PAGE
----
For some, one of the most distressing aspects of aging is the prospect of losing their driver’s license. The freedom and independence of driving is something most of us take for granted for several decades of our lives. Giving it up can be quite a struggle.
If you are in this predicament with your aging parent, or if this transition is in your imminent future, you may be wondering how best to determine when it’s time to hang up the keys. Obviously, there is no definitive answer that suits all seniors in all circumstances. For instance, an aging farmer may be just fine driving within a short radius of his property until age 85, while a healthy senior living in a busy city may feel pressed to stop driving at age 75.
I spoke to a driving instructor at AMA and he was particularly helpful in offering general guidelines. His advice was simple, don’t leave this decision in neutral for too long. While it may be stressful for a senior to lose their driving privileges, it is more stressful to be involved in a driving accident. He suggested that a gradual phase-out of driving is an ideal measure where possible. Otherwise, it could be that laws, an unfortunate accident, or a medical crisis will dictate an abrupt end with less time to adjust.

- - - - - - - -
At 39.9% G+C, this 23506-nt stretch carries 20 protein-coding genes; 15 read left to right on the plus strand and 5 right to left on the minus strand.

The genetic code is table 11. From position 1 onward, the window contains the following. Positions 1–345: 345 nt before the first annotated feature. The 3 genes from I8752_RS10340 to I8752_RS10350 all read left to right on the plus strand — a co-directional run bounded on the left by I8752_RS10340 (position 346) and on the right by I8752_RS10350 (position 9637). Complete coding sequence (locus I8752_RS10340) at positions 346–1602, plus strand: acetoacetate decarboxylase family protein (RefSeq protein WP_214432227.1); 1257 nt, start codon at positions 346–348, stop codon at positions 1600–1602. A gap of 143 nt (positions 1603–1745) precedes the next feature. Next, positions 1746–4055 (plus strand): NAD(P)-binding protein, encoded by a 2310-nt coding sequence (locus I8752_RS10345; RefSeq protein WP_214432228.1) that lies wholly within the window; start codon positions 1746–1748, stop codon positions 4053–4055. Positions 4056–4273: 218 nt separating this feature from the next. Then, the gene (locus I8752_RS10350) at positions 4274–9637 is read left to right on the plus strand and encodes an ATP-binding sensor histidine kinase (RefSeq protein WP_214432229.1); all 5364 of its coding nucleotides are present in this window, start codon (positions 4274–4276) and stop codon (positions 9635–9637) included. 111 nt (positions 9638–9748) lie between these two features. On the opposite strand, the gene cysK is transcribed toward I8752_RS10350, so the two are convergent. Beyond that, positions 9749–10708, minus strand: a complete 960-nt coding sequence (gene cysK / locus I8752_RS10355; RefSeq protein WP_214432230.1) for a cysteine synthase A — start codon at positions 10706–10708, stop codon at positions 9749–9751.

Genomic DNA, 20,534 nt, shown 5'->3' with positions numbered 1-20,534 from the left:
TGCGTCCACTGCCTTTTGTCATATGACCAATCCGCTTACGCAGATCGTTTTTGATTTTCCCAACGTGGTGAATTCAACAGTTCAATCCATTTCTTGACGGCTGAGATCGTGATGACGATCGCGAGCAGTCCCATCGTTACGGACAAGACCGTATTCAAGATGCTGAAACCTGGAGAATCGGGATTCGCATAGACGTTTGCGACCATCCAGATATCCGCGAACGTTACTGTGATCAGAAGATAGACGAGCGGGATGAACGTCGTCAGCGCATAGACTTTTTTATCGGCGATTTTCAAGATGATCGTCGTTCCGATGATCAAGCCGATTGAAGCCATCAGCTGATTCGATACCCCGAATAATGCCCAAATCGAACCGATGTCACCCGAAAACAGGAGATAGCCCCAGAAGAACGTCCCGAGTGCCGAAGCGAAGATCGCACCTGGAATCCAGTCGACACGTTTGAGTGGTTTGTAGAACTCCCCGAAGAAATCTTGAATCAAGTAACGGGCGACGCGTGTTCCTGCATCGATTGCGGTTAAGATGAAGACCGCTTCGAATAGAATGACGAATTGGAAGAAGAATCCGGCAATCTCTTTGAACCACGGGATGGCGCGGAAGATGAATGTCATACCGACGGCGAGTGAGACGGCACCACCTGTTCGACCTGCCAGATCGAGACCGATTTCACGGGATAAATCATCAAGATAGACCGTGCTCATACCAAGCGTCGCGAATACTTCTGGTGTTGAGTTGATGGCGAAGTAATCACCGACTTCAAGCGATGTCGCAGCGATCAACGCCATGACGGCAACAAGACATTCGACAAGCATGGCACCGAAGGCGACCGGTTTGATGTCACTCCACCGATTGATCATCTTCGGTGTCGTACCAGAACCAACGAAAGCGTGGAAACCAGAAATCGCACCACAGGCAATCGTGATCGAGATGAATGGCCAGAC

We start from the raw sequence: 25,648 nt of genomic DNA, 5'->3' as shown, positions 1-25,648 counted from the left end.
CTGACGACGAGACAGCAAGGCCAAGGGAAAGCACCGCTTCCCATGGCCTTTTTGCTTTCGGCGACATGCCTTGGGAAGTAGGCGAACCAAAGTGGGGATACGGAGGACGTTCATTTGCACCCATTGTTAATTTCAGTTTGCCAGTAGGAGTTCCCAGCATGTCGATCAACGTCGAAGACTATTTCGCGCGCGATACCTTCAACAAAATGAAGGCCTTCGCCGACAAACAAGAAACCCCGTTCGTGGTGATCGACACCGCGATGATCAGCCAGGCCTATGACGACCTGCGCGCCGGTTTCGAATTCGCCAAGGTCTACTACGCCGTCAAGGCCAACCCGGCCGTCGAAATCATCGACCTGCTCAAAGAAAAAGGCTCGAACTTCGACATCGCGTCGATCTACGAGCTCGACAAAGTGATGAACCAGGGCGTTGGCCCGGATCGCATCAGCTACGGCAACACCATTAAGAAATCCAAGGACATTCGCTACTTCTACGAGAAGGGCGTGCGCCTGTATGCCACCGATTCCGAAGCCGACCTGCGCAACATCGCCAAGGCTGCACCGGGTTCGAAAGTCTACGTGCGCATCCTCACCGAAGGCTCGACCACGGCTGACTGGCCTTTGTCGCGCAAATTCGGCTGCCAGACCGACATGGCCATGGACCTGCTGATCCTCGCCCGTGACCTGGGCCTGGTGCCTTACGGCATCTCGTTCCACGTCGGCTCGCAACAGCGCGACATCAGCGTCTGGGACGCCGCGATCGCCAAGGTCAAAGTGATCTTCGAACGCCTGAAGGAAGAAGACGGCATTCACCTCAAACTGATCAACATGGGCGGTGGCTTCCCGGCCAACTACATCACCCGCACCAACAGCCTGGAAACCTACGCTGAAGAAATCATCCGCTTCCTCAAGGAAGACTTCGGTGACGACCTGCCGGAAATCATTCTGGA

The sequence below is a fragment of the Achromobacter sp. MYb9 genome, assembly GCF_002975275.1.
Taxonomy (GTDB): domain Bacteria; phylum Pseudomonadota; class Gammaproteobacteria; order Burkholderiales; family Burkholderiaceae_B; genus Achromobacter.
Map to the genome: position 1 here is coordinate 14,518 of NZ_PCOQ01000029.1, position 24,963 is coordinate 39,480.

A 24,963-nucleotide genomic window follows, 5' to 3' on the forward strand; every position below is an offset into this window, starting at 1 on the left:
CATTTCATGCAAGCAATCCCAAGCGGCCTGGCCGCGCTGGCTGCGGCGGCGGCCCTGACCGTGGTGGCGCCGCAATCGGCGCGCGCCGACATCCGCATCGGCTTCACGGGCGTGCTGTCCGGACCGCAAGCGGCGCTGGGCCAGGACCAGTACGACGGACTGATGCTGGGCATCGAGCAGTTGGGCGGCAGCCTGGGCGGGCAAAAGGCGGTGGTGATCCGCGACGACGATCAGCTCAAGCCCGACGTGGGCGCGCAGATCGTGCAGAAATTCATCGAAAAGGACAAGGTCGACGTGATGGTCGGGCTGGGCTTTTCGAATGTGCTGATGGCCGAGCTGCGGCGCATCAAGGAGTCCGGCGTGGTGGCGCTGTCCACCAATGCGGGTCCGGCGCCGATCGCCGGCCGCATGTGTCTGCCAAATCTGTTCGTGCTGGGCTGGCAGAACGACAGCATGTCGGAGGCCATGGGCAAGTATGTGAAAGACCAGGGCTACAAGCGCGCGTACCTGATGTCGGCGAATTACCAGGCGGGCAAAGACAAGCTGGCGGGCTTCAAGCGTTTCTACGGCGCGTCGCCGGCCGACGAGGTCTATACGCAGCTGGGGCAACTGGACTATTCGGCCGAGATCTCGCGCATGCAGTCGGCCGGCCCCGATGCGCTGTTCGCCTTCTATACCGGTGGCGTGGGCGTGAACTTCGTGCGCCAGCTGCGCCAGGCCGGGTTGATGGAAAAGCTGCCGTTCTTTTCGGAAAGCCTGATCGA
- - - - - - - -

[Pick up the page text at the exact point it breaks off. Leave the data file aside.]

One of his recommendations was that you have your aging loved one answer questions on this CAA driving assessment survey. The score will help to evaluate safety and competence, and the best steps to move forward.
Subsequently, here is a 10-Point checklist to help you form your own opinion on how your loved ones are doing behind the wheel.
Other pertinent considerations pertain to the driving laws in your province. Restrictive driving laws vary from province to province. For example, in Alberta seniors have to prove they are capable of driving by filing a doctor’s medical report every time they renew their license after the age of 75. In British Columbia a medical report is required every two years after the age of 80. In Saskatchewan, Manitoba and the Maritimes, there are no driving restrictions based strictly on age.
To find out what driving regulations apply in your province, click here.
If thoughtful consideration leads to the conclusion that it’s time for your aging loved one to stop driving, it’s important to focus on the positive aspects to this decision. For instance, there are cost savings, reduced risk of an accident, and the natural shift toward a less stressful, slower pace in life.
Find more information on aging and driving.
Pat Fream is a wife, mother and 30-year writer with extensive experience in the human services industry. In all avenues of life, Pat seeks opportunities to hear and tell stories and finds joy in the magic of connecting people with shared experiences. An impassioned fan of seniors, Pat draws wisdom and inspiration from her aging parents and their friends, many of whom are living well in vibrant senior communities.